Saturday, November 13, 2010

Barcelona to Biar


Ed's memories of Barcelona,  navigating with a map with street names in Spanish while the street signs were in Catalan, were not the best.  I hoped with the GPS this trip would be different. We had reservations at El Jardi a small hotel on Placa Sant Josep Oriol in the heart of  Barri Gotic; the rooms are very small but very clean and the location is excellent. The GPS took us right to the foot of the Ramblas which was closed to vehicular traffic due to pedestrian crowds.  The GPS proceeded to take us to every street with access into Barri Gotic and we found each street in turn to be closed also.  Finally on our second circumnavigation of Barri Gotic, a policeman let us go up the Ramblas to the first parking garage, near Placa Reial. We hoofed it from there, getting separated from each other in the dense crowds that had gathered all through Barcelona for a huge music festival.  Ed found the hotel about nine o'clock, half an hour after I did.  By then we had missed our reservation at Cheriff, a restaurant recommended for its paella by Mark Bittman, and they were unable to take us later in the evening or the next evening.  We settled for tapas in the square near the hotel. The next day we walked, first taking in Gaudi buildings in L'Eixample though we chose not to stand in the long lines to see the inside of La Sagrada Familia again. As we walked around Barcelona we saw huge sound stages set up on most every large public plaza reminding us of the previous night's crowds.  We stopped for lunch at Cafe Viena on the Ramblas touted by Mark Bittman as having the "world's best sandwich".  The Jabugo, salt cured ham,  was excellent but little of the fat had been trimmed off (see photo in the NY Times article - the white stuff is pure fat) and the bread was excellent but, best sandwich I've ever had?  Not so sure.  In the afternoon we went to Ed's favorite, Santa Maria del Mar then on to the waterfront where Ed was fascinated by an old wood submarine, up to Montjuic and finally to Foundation Miro. For dinner, we found a local crowd and excellent paella at Elche though I would make the same comment about Elche's paella that Bitman made about Cheriff's: "Unfortunately, the waiter didn’t let the rice sit in the paella pan long enough to form a socarrat, the golden carmelized crust formed at the bottom of the pan."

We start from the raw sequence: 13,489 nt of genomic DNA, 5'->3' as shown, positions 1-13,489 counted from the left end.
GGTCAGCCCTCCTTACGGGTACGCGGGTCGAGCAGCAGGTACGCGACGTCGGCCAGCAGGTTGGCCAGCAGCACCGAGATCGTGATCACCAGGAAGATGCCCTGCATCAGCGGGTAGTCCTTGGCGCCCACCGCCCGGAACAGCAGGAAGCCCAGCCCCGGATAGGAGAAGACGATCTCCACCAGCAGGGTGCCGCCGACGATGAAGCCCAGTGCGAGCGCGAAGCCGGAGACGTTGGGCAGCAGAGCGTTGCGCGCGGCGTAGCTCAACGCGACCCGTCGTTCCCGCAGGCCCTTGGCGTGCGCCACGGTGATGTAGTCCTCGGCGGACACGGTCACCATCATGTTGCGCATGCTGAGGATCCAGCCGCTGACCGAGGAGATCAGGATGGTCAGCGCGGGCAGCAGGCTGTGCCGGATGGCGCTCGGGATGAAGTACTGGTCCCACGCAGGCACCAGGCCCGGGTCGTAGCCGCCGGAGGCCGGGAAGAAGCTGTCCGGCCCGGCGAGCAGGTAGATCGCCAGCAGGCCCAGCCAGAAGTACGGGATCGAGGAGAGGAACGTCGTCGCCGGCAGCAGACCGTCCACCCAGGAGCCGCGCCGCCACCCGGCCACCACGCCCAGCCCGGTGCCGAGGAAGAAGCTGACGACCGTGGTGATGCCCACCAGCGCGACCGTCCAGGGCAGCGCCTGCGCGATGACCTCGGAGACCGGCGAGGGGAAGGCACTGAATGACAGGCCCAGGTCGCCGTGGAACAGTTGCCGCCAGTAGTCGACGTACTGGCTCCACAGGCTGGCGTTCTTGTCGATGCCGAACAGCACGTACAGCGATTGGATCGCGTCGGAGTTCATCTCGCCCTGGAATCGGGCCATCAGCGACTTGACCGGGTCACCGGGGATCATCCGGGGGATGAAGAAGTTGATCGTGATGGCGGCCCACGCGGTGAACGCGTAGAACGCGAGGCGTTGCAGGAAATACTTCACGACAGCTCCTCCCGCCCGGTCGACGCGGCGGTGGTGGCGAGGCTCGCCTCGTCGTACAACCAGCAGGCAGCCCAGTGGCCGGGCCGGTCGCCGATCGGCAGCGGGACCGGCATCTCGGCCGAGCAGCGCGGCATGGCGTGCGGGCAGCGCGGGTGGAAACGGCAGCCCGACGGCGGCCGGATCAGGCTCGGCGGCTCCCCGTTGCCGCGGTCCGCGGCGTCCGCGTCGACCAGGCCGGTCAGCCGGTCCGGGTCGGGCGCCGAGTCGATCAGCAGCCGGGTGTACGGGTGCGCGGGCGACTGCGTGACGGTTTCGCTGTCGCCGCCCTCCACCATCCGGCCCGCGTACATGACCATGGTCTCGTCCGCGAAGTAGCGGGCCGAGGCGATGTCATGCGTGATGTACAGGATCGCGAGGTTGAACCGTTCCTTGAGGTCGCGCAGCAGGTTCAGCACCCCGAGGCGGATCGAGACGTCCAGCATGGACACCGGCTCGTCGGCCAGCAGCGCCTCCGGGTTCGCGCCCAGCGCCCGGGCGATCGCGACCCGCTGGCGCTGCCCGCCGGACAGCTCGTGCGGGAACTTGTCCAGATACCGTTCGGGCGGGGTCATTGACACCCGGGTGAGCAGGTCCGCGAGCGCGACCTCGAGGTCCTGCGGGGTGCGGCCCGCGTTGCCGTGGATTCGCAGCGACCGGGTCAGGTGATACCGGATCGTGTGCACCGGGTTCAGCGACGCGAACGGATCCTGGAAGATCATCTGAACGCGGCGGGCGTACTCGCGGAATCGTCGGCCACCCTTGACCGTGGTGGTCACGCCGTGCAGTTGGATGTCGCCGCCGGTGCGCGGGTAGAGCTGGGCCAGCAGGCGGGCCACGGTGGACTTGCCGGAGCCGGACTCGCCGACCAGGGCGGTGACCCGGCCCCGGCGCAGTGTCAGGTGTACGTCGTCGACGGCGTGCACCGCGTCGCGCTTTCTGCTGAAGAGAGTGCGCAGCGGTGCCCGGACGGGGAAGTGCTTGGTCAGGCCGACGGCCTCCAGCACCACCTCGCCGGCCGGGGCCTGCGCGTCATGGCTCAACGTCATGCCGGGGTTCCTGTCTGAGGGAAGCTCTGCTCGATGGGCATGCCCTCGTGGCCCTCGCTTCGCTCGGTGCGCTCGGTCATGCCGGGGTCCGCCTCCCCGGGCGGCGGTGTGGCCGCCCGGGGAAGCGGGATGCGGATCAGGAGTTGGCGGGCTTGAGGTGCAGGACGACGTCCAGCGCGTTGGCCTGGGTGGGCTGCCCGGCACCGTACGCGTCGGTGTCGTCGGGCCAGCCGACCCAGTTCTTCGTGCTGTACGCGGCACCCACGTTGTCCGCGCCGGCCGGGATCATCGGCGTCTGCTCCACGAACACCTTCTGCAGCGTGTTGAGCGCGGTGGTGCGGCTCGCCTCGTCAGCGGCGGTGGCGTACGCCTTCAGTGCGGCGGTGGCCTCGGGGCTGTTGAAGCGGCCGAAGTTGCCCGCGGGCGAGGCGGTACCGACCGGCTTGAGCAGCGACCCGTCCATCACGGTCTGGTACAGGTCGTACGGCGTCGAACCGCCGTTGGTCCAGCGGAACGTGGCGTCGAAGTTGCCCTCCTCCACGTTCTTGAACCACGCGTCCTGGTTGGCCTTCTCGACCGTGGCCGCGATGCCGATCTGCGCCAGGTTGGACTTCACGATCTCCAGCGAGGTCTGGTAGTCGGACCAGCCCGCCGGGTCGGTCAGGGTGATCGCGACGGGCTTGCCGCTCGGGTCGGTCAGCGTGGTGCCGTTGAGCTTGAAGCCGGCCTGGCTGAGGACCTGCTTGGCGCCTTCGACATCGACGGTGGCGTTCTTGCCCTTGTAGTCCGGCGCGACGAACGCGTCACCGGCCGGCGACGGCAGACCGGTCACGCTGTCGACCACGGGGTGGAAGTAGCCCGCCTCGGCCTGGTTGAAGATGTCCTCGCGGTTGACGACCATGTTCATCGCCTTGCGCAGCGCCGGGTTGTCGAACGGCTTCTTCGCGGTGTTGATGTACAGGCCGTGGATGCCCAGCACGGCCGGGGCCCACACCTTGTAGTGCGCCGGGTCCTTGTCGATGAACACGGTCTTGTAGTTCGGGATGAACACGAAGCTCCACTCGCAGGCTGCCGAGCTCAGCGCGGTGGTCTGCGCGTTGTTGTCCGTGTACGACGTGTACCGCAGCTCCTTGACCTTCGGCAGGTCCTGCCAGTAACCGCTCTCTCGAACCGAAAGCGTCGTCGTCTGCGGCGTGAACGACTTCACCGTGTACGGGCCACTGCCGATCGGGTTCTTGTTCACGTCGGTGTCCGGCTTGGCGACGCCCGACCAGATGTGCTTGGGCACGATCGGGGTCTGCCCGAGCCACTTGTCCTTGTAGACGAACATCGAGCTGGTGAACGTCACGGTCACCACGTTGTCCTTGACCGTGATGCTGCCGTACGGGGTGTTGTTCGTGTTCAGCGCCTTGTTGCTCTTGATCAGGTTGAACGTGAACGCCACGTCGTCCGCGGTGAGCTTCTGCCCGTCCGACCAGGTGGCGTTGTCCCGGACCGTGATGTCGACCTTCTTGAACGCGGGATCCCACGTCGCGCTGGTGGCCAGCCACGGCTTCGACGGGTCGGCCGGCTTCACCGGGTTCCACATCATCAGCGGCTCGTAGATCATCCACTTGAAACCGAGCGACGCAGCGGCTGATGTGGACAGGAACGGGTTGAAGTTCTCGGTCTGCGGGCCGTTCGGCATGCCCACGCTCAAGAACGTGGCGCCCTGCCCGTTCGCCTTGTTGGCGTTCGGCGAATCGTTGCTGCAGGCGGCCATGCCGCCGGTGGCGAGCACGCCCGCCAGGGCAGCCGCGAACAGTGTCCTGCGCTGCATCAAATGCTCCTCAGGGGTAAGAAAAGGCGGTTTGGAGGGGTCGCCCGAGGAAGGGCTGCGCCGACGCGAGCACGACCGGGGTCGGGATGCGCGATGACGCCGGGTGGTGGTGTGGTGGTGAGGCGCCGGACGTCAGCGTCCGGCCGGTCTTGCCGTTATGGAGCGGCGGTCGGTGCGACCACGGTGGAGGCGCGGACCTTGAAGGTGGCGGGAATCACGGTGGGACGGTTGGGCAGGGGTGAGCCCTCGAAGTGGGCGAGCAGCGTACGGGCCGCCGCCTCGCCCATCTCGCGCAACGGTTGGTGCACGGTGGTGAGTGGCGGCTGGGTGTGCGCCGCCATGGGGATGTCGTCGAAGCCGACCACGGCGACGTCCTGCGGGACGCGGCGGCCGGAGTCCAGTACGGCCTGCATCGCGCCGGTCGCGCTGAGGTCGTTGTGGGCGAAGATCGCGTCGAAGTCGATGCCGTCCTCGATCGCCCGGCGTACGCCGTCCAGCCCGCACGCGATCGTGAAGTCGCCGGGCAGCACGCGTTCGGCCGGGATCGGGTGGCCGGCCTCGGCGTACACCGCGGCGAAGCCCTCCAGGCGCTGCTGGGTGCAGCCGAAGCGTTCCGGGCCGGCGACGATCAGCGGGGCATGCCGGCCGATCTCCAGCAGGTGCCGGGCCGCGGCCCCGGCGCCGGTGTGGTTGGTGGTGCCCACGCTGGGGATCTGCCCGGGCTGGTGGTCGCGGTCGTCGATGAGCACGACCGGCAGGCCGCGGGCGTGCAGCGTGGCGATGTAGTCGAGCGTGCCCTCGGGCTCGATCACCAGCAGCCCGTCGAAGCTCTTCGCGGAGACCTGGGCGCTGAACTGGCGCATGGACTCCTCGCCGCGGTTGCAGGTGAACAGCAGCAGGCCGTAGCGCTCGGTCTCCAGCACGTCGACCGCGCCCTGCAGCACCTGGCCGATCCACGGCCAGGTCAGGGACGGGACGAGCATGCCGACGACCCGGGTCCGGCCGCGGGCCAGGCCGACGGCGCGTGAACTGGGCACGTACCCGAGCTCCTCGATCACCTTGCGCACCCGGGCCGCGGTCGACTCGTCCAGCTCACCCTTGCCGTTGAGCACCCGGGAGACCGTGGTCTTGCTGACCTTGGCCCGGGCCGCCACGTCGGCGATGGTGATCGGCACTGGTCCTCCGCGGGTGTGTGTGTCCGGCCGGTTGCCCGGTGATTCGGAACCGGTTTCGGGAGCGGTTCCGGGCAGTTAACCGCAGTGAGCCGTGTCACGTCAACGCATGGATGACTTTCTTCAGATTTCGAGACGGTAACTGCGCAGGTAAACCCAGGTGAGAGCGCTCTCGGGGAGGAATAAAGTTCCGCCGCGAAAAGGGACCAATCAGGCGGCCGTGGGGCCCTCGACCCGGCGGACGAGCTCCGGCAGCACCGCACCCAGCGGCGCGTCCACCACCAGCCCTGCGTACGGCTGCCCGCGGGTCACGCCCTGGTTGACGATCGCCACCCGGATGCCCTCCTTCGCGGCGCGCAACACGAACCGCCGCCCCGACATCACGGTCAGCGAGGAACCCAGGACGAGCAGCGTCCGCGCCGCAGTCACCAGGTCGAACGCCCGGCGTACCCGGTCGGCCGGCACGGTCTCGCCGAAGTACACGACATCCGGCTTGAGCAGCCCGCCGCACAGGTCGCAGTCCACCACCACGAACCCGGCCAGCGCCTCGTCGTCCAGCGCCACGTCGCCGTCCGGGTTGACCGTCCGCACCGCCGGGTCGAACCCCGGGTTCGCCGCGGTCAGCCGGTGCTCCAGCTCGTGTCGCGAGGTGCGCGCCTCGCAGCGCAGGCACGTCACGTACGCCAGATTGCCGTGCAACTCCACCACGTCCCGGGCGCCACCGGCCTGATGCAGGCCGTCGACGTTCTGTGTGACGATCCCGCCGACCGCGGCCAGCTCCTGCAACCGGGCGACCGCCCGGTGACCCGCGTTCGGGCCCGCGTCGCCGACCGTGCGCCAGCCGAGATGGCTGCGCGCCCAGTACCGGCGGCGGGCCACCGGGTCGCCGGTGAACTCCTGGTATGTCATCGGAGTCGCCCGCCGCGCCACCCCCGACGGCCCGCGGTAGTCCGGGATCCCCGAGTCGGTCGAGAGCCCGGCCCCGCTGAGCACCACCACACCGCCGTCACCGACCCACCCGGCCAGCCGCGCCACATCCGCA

The next morning (September 26th) we headed for Biar.  Ed needed to be near Almeria on Monday night so he suggested I pick a place about half-way between Barcelona and Almeria for Sunday night.  In the course of finding a place, I discovered Inns of Spain and the Mas Fontanelles in Biar.  This small inn ("Hotel Rural - Restaurante") looked like a delightful spot to break our drive.  At lunch time we were near Benicassim.  We got some bread and cheese there then drove a short distance into the hills to Desierto de las Palmas, a hilly nature reserve with a Carmelite monastery (1697) at its heart.  We ate our lunch overlooking the Mediterranean in the distance.  Just before we got to Biar, I noticed a large lake, then realized the "lake" was sloping.  This turned out to be a large PV installation in Beneixama, nestled into the landscape.  We had a quick walk around Biar, a tiny medieval town surrounded by hills with olive trees, then checked in at Mas Fontanelles where we found we were two of  four overnignt guests (the inn has only 8 rooms and is, I suspect, more of a weekend/holiday destination) and the only dinner guests.  We arrived at the dining room at the appointed time where the chef/owner, Robert Medoro, greeted us with a plate of red and yellow sauteed peppers and wonderful fresh bread.  This was followed by  excellent stuffed chicken thighs (more on this later) and fresh asparagus grilled to perfection.  Dessert was a delicious lemon tart.  One of the best dinners of our trip!  In the morning when I was checking out I told Mr. Medoro again how much we had enjoyed the inn and dinner and asked if he might share the chicken recipe - see next post :-)

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